1. You create a culture of greatness by expecting great things to happen- even during challenging times.
  2. You create a culture of greatness by expecting your people to be their best. You don't settle for anything less than excellence.
  3. You create a culture of greatness by coaching, training, and developing your team, to be their best.
I guess you could say I expected great things from the very beginning when we celebrated International Dot Day on September 13th. I had a number of activities for the children to do with their parents. So many that my parents (who graciously volunteer - with some coaxing - to help me each week) thought I was crazy. There have been some challenging times, but only for my personal lack of planning or trying to do too much in a short period of time. One of my dear friend who brings her own children to each Family Night @ the Library told me over and over the parents would bring their children. She was right. They did come. They had a great time, and they have returned each week.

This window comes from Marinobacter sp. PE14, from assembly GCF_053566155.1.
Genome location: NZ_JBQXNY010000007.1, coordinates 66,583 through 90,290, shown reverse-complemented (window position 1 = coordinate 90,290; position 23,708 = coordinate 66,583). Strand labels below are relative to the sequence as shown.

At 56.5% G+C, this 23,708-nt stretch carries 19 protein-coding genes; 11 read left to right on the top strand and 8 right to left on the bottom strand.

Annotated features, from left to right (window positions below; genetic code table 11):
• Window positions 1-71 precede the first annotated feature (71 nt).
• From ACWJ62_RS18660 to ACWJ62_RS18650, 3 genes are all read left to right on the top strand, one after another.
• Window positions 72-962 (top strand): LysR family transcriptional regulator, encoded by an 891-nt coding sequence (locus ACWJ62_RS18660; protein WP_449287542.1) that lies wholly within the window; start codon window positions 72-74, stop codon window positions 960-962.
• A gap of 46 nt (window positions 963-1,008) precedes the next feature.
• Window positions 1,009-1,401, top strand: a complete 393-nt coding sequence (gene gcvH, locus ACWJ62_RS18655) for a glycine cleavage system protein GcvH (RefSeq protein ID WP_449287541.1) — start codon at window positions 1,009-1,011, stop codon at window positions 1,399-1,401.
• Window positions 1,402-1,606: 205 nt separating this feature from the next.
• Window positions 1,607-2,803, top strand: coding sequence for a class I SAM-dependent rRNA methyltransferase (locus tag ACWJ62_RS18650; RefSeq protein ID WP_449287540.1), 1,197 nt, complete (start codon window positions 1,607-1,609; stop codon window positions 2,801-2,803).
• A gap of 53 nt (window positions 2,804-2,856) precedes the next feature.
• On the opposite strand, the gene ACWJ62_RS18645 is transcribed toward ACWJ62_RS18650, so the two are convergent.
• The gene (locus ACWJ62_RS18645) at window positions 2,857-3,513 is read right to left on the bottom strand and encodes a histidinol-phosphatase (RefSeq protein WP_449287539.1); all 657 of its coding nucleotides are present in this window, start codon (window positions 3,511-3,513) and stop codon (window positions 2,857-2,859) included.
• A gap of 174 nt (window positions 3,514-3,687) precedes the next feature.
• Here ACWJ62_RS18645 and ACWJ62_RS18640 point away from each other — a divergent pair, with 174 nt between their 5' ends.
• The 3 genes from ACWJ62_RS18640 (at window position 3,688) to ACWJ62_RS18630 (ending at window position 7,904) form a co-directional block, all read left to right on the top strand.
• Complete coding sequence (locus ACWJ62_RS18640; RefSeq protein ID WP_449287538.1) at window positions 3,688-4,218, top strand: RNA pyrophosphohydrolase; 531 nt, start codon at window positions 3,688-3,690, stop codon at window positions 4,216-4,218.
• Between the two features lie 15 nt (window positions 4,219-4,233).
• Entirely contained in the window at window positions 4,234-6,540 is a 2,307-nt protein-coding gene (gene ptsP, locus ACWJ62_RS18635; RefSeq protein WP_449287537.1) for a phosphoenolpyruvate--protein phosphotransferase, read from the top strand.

For Family Night @ the Library, my people would be my parents. They are wonderful for coming to help me each Thursday night. They do anything and everything that I ask of them in a very gracious manner. The parents who come to enjoy the time with their own children know my family is involved and it makes it even more special that we can all spend this time together. My students love meeting my parents. It makes me more human to them seeing that I have a family just like they do.

My team has to be the parents who bring their children to Family Night @ the Library each week. Through my coaching and training (the activities and conversations we have each week) the parents are more engaged in their child's education. They are starting to see how they can ask higher order thinking questions. How they can help to build their child's vocabulary through conversations, discussions, and simply interacting with one another.

I love when I can make a personal connection with a book. I truly believe this is the right book for me at this time. It will not only help me to be a better creator of the Family Night @ the Library Program, but also a better leader in my school.